Monday, May 03, 2004

Along the narrow streets of McLeod Ganj are three ‘cinemas’. Equipped with DVD players and massive projection or flat-screen TVs, they show 4 or 5 different films daily. For 30-45 rupees (40-60p) you can just about always catch a showing of topical classics like Kundun, Himalaya or Gandhi or recent big releases, like Monster, 21 Grams or Big Fish.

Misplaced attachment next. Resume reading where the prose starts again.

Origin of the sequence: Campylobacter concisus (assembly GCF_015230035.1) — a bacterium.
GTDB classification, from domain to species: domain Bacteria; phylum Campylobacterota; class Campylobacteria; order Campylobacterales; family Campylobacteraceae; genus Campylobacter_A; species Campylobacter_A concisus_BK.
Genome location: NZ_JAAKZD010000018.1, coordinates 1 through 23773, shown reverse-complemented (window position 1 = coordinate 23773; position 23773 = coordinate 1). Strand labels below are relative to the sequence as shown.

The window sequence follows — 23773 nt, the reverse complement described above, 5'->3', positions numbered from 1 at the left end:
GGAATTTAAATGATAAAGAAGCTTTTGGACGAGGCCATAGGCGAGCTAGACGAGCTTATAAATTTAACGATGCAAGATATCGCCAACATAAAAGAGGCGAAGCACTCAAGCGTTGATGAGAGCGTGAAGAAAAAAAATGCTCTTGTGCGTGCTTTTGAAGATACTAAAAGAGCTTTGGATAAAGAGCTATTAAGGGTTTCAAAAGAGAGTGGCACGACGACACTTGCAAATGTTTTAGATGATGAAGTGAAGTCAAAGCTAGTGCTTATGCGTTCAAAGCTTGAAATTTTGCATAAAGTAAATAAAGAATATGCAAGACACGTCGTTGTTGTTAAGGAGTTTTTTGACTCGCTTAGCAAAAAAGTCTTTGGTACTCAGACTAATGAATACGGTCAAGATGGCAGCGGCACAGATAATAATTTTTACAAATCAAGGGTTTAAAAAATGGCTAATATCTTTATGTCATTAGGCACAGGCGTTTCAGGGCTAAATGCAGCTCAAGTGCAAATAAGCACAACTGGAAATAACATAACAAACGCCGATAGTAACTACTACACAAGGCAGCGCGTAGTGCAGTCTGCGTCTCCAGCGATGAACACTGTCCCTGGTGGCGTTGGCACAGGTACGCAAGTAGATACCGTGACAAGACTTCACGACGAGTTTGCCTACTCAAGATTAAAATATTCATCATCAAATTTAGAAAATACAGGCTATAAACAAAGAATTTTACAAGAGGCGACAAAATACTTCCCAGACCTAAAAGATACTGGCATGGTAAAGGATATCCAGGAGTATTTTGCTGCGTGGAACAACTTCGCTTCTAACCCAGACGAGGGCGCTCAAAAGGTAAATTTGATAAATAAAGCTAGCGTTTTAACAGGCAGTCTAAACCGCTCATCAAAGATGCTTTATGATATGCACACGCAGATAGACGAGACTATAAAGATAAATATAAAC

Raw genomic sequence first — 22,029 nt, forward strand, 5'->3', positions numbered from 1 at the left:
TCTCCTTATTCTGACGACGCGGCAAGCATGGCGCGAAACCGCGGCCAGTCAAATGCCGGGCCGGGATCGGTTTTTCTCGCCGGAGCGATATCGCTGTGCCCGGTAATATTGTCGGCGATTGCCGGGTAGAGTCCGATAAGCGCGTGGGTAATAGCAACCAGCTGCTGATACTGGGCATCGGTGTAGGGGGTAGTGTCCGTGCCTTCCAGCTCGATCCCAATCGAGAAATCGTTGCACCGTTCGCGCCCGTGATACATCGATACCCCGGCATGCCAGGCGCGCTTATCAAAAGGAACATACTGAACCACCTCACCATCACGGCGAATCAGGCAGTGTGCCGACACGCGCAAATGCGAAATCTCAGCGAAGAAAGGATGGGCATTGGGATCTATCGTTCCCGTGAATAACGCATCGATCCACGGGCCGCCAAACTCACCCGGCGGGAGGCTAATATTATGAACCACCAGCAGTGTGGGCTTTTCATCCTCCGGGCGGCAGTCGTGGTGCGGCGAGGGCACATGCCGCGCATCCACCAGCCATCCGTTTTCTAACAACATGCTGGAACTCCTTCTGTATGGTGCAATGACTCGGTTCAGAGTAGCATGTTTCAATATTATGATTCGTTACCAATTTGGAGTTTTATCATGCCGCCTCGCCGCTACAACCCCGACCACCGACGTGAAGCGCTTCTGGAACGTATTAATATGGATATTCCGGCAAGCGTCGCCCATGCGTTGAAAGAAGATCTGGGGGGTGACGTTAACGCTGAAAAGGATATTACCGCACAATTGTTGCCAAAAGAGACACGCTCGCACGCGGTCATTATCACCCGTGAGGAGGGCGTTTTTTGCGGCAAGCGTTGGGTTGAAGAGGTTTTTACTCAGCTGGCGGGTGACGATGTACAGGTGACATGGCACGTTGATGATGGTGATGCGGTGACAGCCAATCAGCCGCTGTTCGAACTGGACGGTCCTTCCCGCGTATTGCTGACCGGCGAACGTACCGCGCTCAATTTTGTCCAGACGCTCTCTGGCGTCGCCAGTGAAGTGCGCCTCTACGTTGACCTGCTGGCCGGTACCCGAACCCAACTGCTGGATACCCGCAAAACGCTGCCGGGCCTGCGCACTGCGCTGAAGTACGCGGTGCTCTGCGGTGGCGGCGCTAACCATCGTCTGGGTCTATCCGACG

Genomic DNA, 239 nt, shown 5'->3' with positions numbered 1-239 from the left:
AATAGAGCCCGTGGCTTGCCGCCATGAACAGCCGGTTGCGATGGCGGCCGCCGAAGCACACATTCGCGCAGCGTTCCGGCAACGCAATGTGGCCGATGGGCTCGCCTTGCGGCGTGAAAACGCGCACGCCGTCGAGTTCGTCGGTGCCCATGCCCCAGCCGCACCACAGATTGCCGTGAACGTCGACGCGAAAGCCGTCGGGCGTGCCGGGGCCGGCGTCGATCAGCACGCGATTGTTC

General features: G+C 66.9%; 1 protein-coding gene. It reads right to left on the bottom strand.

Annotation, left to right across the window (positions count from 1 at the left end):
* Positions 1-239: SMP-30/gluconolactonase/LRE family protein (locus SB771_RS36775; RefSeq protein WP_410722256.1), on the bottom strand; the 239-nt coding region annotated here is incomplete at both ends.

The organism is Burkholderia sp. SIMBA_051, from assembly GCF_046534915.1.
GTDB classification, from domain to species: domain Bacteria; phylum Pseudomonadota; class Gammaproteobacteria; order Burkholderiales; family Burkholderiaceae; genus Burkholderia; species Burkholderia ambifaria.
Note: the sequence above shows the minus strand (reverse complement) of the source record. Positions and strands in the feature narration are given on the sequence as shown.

Yesterday I saw Baraka, a film friends have been telling me to see for ages. I was blown away. It is an extraordinary movie, a ‘state of the planet’ work of art, that opens your eyes and leaves you humbled and powerless. Woven into 70 minutes of original music are images of the full gamut of human and natural life: from the incomprehensible beauty of the earth's landscape and natural processes to the seemingly instinctual reverence and rituals of different cultures and religions; from people in the throw of unwieldy, global, dehumanising systems to the intricate rhythmical patterns people form as they simply move and live; from humanity’s massive capacity for cruel destruction to the hugest, most beautiful (and yet totally temporary) structures that we are capable of building. It made me aware of how our desires rule and ravage the world. And it made me realise how little we see of the bigger picture through our day to day experiences. When I emerged onto the bustling walkway, the colours seemed more vivid and life that little bit keener.


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